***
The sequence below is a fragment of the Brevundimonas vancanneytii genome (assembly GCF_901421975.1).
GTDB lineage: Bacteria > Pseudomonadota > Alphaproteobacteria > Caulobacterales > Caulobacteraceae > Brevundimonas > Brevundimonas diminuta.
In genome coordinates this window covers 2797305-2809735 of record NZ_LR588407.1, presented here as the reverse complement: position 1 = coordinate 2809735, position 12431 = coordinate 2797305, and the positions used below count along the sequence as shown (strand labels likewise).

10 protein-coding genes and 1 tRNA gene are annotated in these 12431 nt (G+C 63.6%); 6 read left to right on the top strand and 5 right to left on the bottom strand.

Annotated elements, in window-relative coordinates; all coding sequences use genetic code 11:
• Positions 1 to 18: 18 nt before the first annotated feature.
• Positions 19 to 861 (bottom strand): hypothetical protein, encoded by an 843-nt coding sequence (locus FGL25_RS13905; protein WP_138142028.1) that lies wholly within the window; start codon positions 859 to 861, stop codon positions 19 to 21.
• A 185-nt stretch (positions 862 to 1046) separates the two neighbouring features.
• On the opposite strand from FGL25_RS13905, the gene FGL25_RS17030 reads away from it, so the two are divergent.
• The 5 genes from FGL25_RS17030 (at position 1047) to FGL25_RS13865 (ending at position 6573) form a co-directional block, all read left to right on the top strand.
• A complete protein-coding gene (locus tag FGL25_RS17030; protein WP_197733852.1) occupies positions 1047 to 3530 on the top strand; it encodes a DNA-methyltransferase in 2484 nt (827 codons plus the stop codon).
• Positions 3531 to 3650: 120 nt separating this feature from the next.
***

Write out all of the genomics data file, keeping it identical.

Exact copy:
The sequence below is a fragment of the Brevundimonas vancanneytii genome (assembly GCF_901421975.1).
GTDB lineage: Bacteria > Pseudomonadota > Alphaproteobacteria > Caulobacterales > Caulobacteraceae > Brevundimonas > Brevundimonas diminuta.
In genome coordinates this window covers 2797305-2809735 of record NZ_LR588407.1, presented here as the reverse complement: position 1 = coordinate 2809735, position 12431 = coordinate 2797305, and the positions used below count along the sequence as shown (strand labels likewise).

10 protein-coding genes and 1 tRNA gene are annotated in these 12431 nt (G+C 63.6%); 6 read left to right on the top strand and 5 right to left on the bottom strand.

Annotated elements, in window-relative coordinates; all coding sequences use genetic code 11:
• Positions 1 to 18: 18 nt before the first annotated feature.
• Positions 19 to 861 (bottom strand): hypothetical protein, encoded by an 843-nt coding sequence (locus FGL25_RS13905; protein WP_138142028.1) that lies wholly within the window; start codon positions 859 to 861, stop codon positions 19 to 21.
• A 185-nt stretch (positions 862 to 1046) separates the two neighbouring features.
• On the opposite strand from FGL25_RS13905, the gene FGL25_RS17030 reads away from it, so the two are divergent.
• The 5 genes from FGL25_RS17030 (at position 1047) to FGL25_RS13865 (ending at position 6573) form a co-directional block, all read left to right on the top strand.
• A complete protein-coding gene (locus tag FGL25_RS17030; protein WP_197733852.1) occupies positions 1047 to 3530 on the top strand; it encodes a DNA-methyltransferase in 2484 nt (827 codons plus the stop codon).
• Positions 3531 to 3650: 120 nt separating this feature from the next.